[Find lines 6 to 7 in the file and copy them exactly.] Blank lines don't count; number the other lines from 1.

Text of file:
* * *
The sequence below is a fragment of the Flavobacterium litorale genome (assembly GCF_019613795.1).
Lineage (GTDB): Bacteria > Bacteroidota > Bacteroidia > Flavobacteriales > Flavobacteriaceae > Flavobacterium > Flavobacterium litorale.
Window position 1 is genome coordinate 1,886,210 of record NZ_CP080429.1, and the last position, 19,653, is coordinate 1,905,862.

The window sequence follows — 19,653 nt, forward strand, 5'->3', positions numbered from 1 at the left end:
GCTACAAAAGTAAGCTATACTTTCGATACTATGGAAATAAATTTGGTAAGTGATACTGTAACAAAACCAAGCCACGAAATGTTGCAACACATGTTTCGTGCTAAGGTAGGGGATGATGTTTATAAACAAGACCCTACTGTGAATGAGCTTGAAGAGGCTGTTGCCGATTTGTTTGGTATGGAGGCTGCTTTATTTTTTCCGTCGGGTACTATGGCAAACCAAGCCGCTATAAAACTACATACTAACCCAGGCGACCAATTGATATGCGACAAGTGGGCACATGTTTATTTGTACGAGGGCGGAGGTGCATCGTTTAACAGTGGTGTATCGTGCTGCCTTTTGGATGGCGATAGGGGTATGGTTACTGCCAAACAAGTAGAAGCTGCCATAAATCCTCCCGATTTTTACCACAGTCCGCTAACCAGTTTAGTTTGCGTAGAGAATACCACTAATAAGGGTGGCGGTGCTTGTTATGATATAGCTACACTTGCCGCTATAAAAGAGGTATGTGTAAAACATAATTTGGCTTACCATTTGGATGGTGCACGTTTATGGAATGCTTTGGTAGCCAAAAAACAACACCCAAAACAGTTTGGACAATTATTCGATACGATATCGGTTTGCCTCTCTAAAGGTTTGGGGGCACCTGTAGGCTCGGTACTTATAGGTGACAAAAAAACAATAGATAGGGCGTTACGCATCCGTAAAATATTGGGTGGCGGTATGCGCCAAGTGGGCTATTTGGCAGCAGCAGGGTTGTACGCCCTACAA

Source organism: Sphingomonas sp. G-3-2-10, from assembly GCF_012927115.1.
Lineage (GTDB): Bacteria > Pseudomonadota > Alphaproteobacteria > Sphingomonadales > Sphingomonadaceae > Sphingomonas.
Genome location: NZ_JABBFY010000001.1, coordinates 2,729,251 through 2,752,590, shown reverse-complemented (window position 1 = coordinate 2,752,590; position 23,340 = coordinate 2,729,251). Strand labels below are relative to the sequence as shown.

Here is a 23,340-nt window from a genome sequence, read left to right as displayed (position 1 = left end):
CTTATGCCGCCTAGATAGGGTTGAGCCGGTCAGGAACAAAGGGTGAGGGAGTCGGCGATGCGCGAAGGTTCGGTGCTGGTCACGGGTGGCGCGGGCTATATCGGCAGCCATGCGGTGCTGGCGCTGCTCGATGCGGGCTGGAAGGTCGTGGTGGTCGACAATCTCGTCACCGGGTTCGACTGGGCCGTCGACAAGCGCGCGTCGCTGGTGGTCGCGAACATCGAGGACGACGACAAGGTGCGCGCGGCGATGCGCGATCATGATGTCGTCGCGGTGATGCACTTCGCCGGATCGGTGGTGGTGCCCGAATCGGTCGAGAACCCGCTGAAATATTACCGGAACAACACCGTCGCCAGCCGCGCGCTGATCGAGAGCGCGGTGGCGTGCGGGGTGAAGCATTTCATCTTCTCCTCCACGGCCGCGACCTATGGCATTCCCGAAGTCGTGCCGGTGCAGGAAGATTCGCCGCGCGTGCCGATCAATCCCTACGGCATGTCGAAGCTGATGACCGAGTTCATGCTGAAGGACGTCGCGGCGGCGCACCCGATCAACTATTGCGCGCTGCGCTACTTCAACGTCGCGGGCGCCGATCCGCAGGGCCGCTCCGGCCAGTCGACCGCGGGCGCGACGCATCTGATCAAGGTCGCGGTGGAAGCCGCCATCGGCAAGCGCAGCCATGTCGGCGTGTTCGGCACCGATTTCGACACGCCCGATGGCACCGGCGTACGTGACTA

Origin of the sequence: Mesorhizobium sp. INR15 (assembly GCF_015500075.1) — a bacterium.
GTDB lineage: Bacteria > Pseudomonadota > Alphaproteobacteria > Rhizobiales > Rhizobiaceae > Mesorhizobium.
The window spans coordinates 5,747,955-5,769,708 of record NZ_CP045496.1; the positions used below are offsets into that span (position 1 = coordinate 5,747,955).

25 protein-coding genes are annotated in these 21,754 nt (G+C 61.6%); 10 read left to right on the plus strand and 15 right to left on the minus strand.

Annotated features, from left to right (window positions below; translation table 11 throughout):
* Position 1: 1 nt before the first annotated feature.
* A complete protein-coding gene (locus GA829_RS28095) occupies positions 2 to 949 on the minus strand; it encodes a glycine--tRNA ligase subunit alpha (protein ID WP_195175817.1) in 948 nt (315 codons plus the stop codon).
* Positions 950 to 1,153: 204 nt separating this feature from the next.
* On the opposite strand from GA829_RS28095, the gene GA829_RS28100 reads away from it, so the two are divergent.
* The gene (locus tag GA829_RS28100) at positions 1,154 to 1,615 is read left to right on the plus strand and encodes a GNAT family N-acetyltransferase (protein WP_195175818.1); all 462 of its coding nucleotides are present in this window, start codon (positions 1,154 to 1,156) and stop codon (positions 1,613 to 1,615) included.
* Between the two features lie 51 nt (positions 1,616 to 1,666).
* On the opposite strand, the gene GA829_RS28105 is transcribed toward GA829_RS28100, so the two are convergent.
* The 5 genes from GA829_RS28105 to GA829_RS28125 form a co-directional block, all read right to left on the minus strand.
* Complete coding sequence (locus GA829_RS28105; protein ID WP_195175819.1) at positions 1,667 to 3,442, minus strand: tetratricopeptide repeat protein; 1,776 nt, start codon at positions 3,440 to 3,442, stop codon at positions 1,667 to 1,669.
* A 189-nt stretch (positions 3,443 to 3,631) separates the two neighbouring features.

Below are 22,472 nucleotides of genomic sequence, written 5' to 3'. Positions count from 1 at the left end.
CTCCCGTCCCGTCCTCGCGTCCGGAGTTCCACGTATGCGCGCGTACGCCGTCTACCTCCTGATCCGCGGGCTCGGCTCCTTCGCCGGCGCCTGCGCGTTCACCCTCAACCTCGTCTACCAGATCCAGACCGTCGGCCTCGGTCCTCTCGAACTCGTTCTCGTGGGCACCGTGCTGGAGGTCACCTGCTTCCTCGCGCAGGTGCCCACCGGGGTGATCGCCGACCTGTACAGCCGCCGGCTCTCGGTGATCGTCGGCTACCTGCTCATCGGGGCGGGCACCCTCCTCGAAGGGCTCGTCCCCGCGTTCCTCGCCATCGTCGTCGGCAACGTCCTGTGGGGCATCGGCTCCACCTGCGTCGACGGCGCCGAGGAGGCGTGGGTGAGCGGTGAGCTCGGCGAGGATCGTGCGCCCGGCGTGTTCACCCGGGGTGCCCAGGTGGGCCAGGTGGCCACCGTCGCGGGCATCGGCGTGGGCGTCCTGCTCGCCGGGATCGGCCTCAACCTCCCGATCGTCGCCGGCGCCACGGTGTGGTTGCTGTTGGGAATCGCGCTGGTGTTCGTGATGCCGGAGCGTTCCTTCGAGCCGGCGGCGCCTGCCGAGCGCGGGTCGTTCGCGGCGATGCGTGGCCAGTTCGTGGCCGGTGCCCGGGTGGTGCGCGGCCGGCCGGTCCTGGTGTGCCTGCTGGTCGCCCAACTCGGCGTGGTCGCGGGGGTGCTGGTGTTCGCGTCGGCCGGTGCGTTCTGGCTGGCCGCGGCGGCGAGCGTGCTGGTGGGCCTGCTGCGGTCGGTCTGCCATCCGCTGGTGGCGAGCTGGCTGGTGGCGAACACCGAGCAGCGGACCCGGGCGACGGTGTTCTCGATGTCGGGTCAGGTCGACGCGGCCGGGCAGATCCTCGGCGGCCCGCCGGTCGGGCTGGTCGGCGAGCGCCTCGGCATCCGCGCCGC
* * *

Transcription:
Source organism: Sphingomonas sp. G-3-2-10, from assembly GCF_012927115.1.
Lineage (GTDB): Bacteria > Pseudomonadota > Alphaproteobacteria > Sphingomonadales > Sphingomonadaceae > Sphingomonas.